The cuisine of Georgia (the country, not the state) has become increasingly available in New York, spreading out from its insular southern Brooklyn hub to other parts of the city. That’s a very good thing, considering such native delicacies as khachapuri, a category of compellingly cheesy breads — the indisputably best of which is adjaruli khachapuri, baked to order, filled with farmer’s cheese, and served topped with butter and a raw egg which cooks as it’s mixed in. Here we’ve rounded up the absolute best Georgian restaurants in New York — where to get the finest adjaruli khachapuri, the soup dumplings known as khinkali, Georgian salads, and lots more.
2. Georgian Dream
8309 Third Ave., Bay Ridge; 718-333-5363
The newer Georgian Dream gives Toné a run for its money. It’s a little more casual-feeling, brightly appointed, and comfortable, with an unusual amount of spacing between tables, and the menu is full of classics. The round, pizza-like khachapuri imeruli looks like a Domino’s pie but is considerably more satisfying: Beneath its top layer of speckled white cheese is another layer of softer, curdier stuff, and the bread itself is dense and chewy. A dish called ojaxuri, described on the menu as a “popular family meal,” turns out to be a wonderfully simple, rustic clay dish filled with cubes of browned pork and oily, golden potatoes thickly blanketed in sautéed onion. And don’t be scared off by something called “dissolved coupat”— it’s just sausage (an alternative spelling of kupati) and good sausage at that, two little coils with charred exteriors that shatter to give way to finely ground, juicy pork, intensely peppery and herby, offset by a handful of crisp French fries.
2568 86th St., nr. Stillwell Ave., Gravesend; 718-676-1868
The space is dark and a little cave-like, with surfaces tiled in faux-brick or stone, and a huge mural of a woodland scene evokes the Old Country, as does the food: a deep clay pot of herby braised beans; a platter of mixed Georgian cheeses; stewed mushrooms. The baked goods selection is quite limited — no toné or adjaruli here — but the beef khinkali (soup dumplings you pick up by the fat little nub of dough on top) were some of the best we’ve tried, with taut, slippery skins and fragrant broth. And if they’re out of dessert — hey, even if they’re not — L&B Spumoni Gardens is just a short walk down the street.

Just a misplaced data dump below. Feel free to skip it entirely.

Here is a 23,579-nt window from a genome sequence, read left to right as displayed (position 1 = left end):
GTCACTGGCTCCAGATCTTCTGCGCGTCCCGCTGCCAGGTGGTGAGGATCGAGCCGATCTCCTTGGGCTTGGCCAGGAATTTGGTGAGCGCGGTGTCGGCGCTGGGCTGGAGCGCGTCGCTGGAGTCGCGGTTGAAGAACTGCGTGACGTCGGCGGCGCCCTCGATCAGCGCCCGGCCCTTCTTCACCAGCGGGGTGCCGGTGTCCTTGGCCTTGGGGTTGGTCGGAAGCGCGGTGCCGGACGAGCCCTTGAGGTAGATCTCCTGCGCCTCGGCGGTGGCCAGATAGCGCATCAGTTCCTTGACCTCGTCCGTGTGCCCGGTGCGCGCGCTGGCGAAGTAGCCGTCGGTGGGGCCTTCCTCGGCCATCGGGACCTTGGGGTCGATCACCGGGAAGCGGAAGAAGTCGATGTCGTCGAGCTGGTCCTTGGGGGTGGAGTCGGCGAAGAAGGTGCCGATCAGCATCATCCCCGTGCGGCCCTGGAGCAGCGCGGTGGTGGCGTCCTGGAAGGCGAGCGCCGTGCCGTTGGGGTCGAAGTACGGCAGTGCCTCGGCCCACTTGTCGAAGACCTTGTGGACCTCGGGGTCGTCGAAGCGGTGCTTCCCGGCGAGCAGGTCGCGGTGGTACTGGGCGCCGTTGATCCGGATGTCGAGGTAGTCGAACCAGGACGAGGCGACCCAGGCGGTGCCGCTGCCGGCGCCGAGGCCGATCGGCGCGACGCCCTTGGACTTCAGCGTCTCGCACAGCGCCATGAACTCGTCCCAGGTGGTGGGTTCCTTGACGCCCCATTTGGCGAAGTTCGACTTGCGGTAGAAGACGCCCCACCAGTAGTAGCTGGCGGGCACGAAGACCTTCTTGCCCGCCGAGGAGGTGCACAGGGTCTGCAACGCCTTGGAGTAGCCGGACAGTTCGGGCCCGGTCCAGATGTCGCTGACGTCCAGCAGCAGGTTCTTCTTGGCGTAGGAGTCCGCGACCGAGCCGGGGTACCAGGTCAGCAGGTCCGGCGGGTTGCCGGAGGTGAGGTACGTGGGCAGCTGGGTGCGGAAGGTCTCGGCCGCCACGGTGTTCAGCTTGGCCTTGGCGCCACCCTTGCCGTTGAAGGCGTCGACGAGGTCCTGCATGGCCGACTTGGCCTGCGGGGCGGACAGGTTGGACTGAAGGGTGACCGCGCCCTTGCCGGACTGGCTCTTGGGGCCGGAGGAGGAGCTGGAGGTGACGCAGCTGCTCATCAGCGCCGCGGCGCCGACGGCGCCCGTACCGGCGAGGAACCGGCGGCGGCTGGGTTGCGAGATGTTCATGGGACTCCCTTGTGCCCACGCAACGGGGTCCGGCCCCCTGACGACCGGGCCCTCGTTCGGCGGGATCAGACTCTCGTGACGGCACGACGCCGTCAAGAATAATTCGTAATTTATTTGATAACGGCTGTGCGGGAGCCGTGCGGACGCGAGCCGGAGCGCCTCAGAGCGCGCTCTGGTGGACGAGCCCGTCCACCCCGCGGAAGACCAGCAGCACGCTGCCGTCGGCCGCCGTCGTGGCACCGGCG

4. Oda House
76 Ave. B., at 6th St.; 212-353-3838
If you live in Manhattan or the parts of Brooklyn closest to it, you don’t have to trek all the way into the deep outer boroughs to get great Georgian food — you’ll find it at Oda House in the East Village. Here the adjaruli khachapuri is on the sweeter side, glazed in egg wash, flakier and more pastry-like, though it still scratches the same buttery, cheesy itch. The pkhali, including a delicious leek variety, are elegantly plated, and the menu both showcases and veers beyond the classics you see elsewhere, including signature dishes like salmon baked with mushrooms, sour cream, and cheese, served with potato purée and sliced tomatoes.
97-26 63rd Rd., Rego Park; 718-569-0600
Our pick for absolute best Kosher restaurant is, naturally, a pick for best Georgian, too. If you’re not keeping kosher, you might find the upstairs meat, downstairs dairy arrangement a little troublesome, but the process is seamless and the food good enough to justify it.
Honorable Mentions (in Alphabetical Order)
80 Berry St., at N. 9th St., Williamsburg; 929-295-8401
This Williamsburg restaurant makes a good-faith effort to trendify khachapuri by topping it with things like chorizo and Oaxacan cheese or meatballs or mac and cheese. It all gets a little confused, but their more straightforward offerings are a good introduction to Georgian food.
Old Tbilisi Garden
174 Bleecker St., nr. Sullivan St.; 212-470-6064
A very solid adjaruli khachapuri, on the sweeter side; a salad of crunchy tomato, cucumber, and red onion dressed in Georgian olive oil; and quite satisfying khinkali, right in the heart of Greenwich Village.
We Are Georgians
230 Kings Hwy., nr. W. 9th St., Gravesend; 212- 203-6067
The menu is limited at this tiny bakery-turned-sit-down-establishment, formerly known as Brick Oven Bread, but it’s cozy and friendly, the khinkali are quite good, and you can order adjaruli khachapuri in multiple sizes and take salads to go from a glass case. Plus the name is unbeatable.